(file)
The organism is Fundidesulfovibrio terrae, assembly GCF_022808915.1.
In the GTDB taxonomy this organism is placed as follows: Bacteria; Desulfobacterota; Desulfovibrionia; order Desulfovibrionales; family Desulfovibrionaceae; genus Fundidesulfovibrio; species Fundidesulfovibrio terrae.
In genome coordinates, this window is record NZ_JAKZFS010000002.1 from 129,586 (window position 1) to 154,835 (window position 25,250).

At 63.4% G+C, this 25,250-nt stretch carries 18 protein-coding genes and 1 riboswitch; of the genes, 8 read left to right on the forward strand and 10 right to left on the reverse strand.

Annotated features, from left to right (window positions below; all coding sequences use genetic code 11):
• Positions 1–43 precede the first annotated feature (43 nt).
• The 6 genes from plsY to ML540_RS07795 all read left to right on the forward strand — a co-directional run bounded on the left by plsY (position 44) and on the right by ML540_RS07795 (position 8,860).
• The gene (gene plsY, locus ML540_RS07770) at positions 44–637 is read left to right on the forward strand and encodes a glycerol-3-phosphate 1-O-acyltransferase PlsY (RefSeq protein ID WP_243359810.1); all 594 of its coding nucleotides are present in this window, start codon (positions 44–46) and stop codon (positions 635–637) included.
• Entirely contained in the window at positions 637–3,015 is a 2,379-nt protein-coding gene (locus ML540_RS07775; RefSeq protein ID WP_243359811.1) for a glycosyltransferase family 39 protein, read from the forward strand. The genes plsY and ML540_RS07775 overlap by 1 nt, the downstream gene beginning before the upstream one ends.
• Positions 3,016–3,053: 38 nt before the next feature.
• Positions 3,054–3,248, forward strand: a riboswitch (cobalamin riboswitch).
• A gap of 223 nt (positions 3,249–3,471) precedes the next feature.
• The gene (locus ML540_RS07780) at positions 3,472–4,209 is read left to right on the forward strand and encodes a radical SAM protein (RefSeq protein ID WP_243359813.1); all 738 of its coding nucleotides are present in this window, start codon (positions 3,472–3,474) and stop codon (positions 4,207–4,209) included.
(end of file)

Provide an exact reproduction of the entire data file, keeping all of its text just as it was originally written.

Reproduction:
The organism is Fundidesulfovibrio terrae, assembly GCF_022808915.1.
In the GTDB taxonomy this organism is placed as follows: Bacteria; Desulfobacterota; Desulfovibrionia; order Desulfovibrionales; family Desulfovibrionaceae; genus Fundidesulfovibrio; species Fundidesulfovibrio terrae.
In genome coordinates, this window is record NZ_JAKZFS010000002.1 from 129,586 (window position 1) to 154,835 (window position 25,250).

At 63.4% G+C, this 25,250-nt stretch carries 18 protein-coding genes and 1 riboswitch; of the genes, 8 read left to right on the forward strand and 10 right to left on the reverse strand.

Annotated features, from left to right (window positions below; all coding sequences use genetic code 11):
• Positions 1–43 precede the first annotated feature (43 nt).
• The 6 genes from plsY to ML540_RS07795 all read left to right on the forward strand — a co-directional run bounded on the left by plsY (position 44) and on the right by ML540_RS07795 (position 8,860).
• The gene (gene plsY, locus ML540_RS07770) at positions 44–637 is read left to right on the forward strand and encodes a glycerol-3-phosphate 1-O-acyltransferase PlsY (RefSeq protein ID WP_243359810.1); all 594 of its coding nucleotides are present in this window, start codon (positions 44–46) and stop codon (positions 635–637) included.
• Entirely contained in the window at positions 637–3,015 is a 2,379-nt protein-coding gene (locus ML540_RS07775; RefSeq protein ID WP_243359811.1) for a glycosyltransferase family 39 protein, read from the forward strand. The genes plsY and ML540_RS07775 overlap by 1 nt, the downstream gene beginning before the upstream one ends.
• Positions 3,016–3,053: 38 nt before the next feature.
• Positions 3,054–3,248, forward strand: a riboswitch (cobalamin riboswitch).
• A gap of 223 nt (positions 3,249–3,471) precedes the next feature.
• The gene (locus ML540_RS07780) at positions 3,472–4,209 is read left to right on the forward strand and encodes a radical SAM protein (RefSeq protein ID WP_243359813.1); all 738 of its coding nucleotides are present in this window, start codon (positions 3,472–3,474) and stop codon (positions 4,207–4,209) included.